Voter Mobilization: A Powerful Tool for Health Equity

As voiced by the late Congressman John Lewis, “The vote is the most powerful nonviolent tool we have to make change in a democratic society.” For health care professionals, it is also a powerful tool for helping our patients and their families make change in their communities. Together, we must empower our colleagues and patients to vote.

Voting and health are inherently linked, as discussed by Gordon in his 2016 Academic Medicine article, “How Can Physicians Educate Patients About Health Care Policy Issues?” In this article, Gordon notes how voting is our primary means of selecting the government leaders whose decisions shape health policy. He also argues that providing patients with some basic health policy education is our duty as health care providers. His ideas, published just before the 2016 election, were prescient.

Fast-forward 4 years and our nation is facing seemingly unprecedented events—from the COVID-19 pandemic, to a national reckoning with racism, to record-setting wildfires. Now more than ever, it’s clear that our elected officials shape innumerable issues that impact our health—from research funding, to policies that reduce poverty and address racism, to environmental regulations. Thus, health care providers must build on Gordon’s 2016 call to action and view voter mobilization as both our civic and professional duty.

This is especially important given the United States’ chronically low voter turnout and disparities in who votes. Physicians in the U.S. vote less than the general public. Ethnic and racial minorities and the poor vote less than Whites and the wealthy, respectively. Millions of people cite illness or disability as their main barrier to voting. Disparities in civic engagement are not surprising in the context of our nation’s legacy of voter suppression—particularly of African Americans—the effects of which are felt across the country even today. Thus, strategies that promote social justice in medicine must include voting initiatives. As explained by 2018 Georgia gubernatorial candidate Stacey Abrams, “Voting will not save us from harm, but silence will surely damn us all.”

Fortunately, as suggested in Gordon’s 2016 article, there are many non-partisan ways for health care professionals to help our patients have a say in the policies that affect their lives. One is by helping patients register to vote in health care settings, a feasible strategy which has already been used successfully to register thousands to vote. Another is to educate ourselves, our trainees, and our staff members about registering to vote, planning to vote, and (especially in the era of COVID-19) voting by mail. We can also use social media to promote voting and partner with ongoing mobilization efforts. For example, the organization VotER provides “Healthy Democracy Kits” to health centers, including lanyards and badges with QR codes that patients can scan to register to vote.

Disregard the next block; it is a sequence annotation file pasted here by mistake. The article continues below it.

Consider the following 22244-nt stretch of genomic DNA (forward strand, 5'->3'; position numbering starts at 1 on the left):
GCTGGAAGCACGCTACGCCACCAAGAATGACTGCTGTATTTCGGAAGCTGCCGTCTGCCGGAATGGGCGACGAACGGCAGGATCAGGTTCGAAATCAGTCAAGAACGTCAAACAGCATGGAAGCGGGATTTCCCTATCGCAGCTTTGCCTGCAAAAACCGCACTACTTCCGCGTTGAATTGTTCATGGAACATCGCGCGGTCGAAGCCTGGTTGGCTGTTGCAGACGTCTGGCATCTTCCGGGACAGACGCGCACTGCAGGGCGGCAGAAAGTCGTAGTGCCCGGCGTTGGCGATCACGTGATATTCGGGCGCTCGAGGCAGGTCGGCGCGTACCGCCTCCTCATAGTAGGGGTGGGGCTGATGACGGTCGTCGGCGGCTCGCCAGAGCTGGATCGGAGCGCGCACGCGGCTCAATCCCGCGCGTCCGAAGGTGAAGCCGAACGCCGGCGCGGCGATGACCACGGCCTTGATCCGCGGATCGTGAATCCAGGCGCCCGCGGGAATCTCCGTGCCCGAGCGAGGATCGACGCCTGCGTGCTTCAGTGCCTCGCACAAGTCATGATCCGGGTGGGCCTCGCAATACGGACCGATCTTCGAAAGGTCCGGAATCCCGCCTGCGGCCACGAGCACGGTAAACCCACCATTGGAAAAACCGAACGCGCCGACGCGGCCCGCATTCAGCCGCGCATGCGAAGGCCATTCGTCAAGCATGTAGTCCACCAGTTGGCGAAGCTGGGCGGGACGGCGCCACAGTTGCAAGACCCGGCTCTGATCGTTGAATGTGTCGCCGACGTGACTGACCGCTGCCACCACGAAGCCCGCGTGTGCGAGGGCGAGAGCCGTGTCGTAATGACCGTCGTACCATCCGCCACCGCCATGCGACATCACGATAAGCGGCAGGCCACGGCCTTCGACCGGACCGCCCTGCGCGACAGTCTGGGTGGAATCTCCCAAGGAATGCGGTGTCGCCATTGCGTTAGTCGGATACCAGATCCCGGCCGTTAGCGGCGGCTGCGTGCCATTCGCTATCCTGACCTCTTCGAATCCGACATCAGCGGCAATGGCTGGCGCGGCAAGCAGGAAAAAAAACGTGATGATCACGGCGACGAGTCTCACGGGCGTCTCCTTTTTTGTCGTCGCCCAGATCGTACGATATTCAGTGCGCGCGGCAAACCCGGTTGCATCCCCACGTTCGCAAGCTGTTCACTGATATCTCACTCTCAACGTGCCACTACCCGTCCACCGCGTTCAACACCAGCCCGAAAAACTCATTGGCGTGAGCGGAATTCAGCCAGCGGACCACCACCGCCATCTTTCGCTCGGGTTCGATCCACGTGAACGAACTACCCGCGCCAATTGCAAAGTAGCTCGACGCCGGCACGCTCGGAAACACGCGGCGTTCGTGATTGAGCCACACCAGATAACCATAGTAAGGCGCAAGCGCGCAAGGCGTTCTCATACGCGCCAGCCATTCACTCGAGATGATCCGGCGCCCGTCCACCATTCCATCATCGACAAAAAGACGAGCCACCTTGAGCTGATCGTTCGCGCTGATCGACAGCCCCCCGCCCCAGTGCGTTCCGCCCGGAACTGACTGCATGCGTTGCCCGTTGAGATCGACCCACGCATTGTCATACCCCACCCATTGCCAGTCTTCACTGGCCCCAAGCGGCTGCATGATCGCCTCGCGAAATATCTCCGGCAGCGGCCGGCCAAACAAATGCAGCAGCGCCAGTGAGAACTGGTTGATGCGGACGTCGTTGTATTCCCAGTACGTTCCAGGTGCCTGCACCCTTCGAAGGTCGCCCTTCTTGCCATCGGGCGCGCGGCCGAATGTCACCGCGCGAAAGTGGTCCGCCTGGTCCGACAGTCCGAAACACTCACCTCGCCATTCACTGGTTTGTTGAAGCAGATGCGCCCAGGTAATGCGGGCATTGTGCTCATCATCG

In reading Gordon’s 2016 article, we are inspired to imagine a world in which health care professionals help heal both our patients and our society. The time is now for us to embrace voting as a powerful prescription for building a healthier, more equitable nation for us all.

By: Jean Junior, MD, MPhil, Michelle Lee, MPH, Cameron Nereim, MD, and Amanda Stewart, MD, MPH

J. Junior is a pediatric emergency medicine fellow at Boston Children’s Hospital and a clinical fellow at Harvard Medical School, Boston, Massachusetts.​

M. Lee is a fourth-year medical student at Harvard Medical School, Boston, Massachusetts.

C. Nereim is a fellow in adolescent and young adult medicine at Boston Children’s Hospital, Boston, Massachusetts. He is also completing a dual fellowship in advocacy and public policy through the Government Relations Office at Boston Children’s Hospital. 

A. Stewart is an attending physician in the Division of Emergency Medicine at Boston Children’s Hospital and an instructor of pediatrics at Harvard Medical School, Boston, Massachusetts. She also serves as the lead physician for clinician advocacy in the Office of Government Relations at Boston Children’s Hospital.

Further Reading

Gordon PR. How can physicians educate patients about health care policy issues? Acad Med. 2016;91:1333–1336.